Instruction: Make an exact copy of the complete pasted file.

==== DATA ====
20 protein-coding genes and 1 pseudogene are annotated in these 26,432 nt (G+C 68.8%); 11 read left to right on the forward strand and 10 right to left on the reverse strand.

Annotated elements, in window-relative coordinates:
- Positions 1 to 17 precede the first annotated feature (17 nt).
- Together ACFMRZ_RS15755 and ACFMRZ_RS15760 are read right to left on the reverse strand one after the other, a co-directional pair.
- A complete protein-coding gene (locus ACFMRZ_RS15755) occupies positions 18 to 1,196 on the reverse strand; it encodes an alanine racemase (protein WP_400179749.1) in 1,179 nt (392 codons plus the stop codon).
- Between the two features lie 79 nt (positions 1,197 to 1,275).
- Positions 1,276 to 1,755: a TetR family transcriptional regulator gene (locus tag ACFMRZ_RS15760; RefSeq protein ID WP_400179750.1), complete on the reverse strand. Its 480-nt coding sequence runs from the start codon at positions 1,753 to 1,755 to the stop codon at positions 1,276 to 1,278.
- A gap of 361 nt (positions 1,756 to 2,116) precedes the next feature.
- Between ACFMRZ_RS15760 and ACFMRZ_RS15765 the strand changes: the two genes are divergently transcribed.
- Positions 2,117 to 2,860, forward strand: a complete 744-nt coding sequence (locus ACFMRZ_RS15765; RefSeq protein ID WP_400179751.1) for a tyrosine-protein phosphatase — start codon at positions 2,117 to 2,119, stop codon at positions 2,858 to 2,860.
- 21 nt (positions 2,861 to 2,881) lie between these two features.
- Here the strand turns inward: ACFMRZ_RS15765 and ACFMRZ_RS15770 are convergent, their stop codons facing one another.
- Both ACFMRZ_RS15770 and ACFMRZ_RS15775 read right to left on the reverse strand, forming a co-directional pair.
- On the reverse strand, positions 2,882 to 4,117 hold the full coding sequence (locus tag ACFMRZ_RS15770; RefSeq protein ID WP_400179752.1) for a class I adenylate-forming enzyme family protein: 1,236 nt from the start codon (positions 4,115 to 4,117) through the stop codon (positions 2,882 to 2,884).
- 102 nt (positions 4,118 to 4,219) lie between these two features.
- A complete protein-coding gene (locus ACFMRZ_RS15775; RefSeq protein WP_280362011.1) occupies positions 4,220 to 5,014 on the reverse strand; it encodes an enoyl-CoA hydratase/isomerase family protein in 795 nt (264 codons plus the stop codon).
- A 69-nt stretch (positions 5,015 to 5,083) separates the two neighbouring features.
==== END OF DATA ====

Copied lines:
20 protein-coding genes and 1 pseudogene are annotated in these 26,432 nt (G+C 68.8%); 11 read left to right on the forward strand and 10 right to left on the reverse strand.

Annotated elements, in window-relative coordinates:
- Positions 1 to 17 precede the first annotated feature (17 nt).
- Together ACFMRZ_RS15755 and ACFMRZ_RS15760 are read right to left on the reverse strand one after the other, a co-directional pair.
- A complete protein-coding gene (locus ACFMRZ_RS15755) occupies positions 18 to 1,196 on the reverse strand; it encodes an alanine racemase (protein WP_400179749.1) in 1,179 nt (392 codons plus the stop codon).
- Between the two features lie 79 nt (positions 1,197 to 1,275).
- Positions 1,276 to 1,755: a TetR family transcriptional regulator gene (locus tag ACFMRZ_RS15760; RefSeq protein ID WP_400179750.1), complete on the reverse strand. Its 480-nt coding sequence runs from the start codon at positions 1,753 to 1,755 to the stop codon at positions 1,276 to 1,278.
- A gap of 361 nt (positions 1,756 to 2,116) precedes the next feature.
- Between ACFMRZ_RS15760 and ACFMRZ_RS15765 the strand changes: the two genes are divergently transcribed.
- Positions 2,117 to 2,860, forward strand: a complete 744-nt coding sequence (locus ACFMRZ_RS15765; RefSeq protein ID WP_400179751.1) for a tyrosine-protein phosphatase — start codon at positions 2,117 to 2,119, stop codon at positions 2,858 to 2,860.
- 21 nt (positions 2,861 to 2,881) lie between these two features.
- Here the strand turns inward: ACFMRZ_RS15765 and ACFMRZ_RS15770 are convergent, their stop codons facing one another.
- Both ACFMRZ_RS15770 and ACFMRZ_RS15775 read right to left on the reverse strand, forming a co-directional pair.
- On the reverse strand, positions 2,882 to 4,117 hold the full coding sequence (locus tag ACFMRZ_RS15770; RefSeq protein ID WP_400179752.1) for a class I adenylate-forming enzyme family protein: 1,236 nt from the start codon (positions 4,115 to 4,117) through the stop codon (positions 2,882 to 2,884).
- 102 nt (positions 4,118 to 4,219) lie between these two features.
- A complete protein-coding gene (locus ACFMRZ_RS15775; RefSeq protein WP_280362011.1) occupies positions 4,220 to 5,014 on the reverse strand; it encodes an enoyl-CoA hydratase/isomerase family protein in 795 nt (264 codons plus the stop codon).
- A 69-nt stretch (positions 5,015 to 5,083) separates the two neighbouring features.